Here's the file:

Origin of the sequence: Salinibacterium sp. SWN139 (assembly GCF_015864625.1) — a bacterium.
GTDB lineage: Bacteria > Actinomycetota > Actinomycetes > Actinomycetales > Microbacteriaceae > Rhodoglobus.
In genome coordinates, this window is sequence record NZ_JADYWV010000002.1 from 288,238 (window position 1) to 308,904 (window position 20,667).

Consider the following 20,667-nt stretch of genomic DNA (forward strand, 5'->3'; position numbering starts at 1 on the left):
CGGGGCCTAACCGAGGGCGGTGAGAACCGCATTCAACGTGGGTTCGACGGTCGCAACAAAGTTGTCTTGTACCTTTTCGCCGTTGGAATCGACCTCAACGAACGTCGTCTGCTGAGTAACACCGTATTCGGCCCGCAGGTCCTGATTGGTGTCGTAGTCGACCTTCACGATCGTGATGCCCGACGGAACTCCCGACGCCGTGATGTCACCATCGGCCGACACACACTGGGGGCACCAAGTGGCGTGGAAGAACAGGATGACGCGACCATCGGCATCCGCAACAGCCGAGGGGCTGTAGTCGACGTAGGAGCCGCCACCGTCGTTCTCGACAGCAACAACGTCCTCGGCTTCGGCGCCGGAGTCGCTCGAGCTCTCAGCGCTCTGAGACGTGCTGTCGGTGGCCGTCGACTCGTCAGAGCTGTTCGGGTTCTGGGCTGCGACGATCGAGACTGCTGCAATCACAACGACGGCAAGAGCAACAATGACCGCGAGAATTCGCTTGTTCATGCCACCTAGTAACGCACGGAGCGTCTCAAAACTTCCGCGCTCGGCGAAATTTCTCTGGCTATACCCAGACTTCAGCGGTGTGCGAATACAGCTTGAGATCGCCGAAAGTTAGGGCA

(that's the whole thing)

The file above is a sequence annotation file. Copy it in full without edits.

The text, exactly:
Origin of the sequence: Salinibacterium sp. SWN139 (assembly GCF_015864625.1) — a bacterium.
GTDB lineage: Bacteria > Actinomycetota > Actinomycetes > Actinomycetales > Microbacteriaceae > Rhodoglobus.
In genome coordinates, this window is sequence record NZ_JADYWV010000002.1 from 288,238 (window position 1) to 308,904 (window position 20,667).

Consider the following 20,667-nt stretch of genomic DNA (forward strand, 5'->3'; position numbering starts at 1 on the left):
CGGGGCCTAACCGAGGGCGGTGAGAACCGCATTCAACGTGGGTTCGACGGTCGCAACAAAGTTGTCTTGTACCTTTTCGCCGTTGGAATCGACCTCAACGAACGTCGTCTGCTGAGTAACACCGTATTCGGCCCGCAGGTCCTGATTGGTGTCGTAGTCGACCTTCACGATCGTGATGCCCGACGGAACTCCCGACGCCGTGATGTCACCATCGGCCGACACACACTGGGGGCACCAAGTGGCGTGGAAGAACAGGATGACGCGACCATCGGCATCCGCAACAGCCGAGGGGCTGTAGTCGACGTAGGAGCCGCCACCGTCGTTCTCGACAGCAACAACGTCCTCGGCTTCGGCGCCGGAGTCGCTCGAGCTCTCAGCGCTCTGAGACGTGCTGTCGGTGGCCGTCGACTCGTCAGAGCTGTTCGGGTTCTGGGCTGCGACGATCGAGACTGCTGCAATCACAACGACGGCAAGAGCAACAATGACCGCGAGAATTCGCTTGTTCATGCCACCTAGTAACGCACGGAGCGTCTCAAAACTTCCGCGCTCGGCGAAATTTCTCTGGCTATACCCAGACTTCAGCGGTGTGCGAATACAGCTTGAGATCGCCGAAAGTTAGGGCA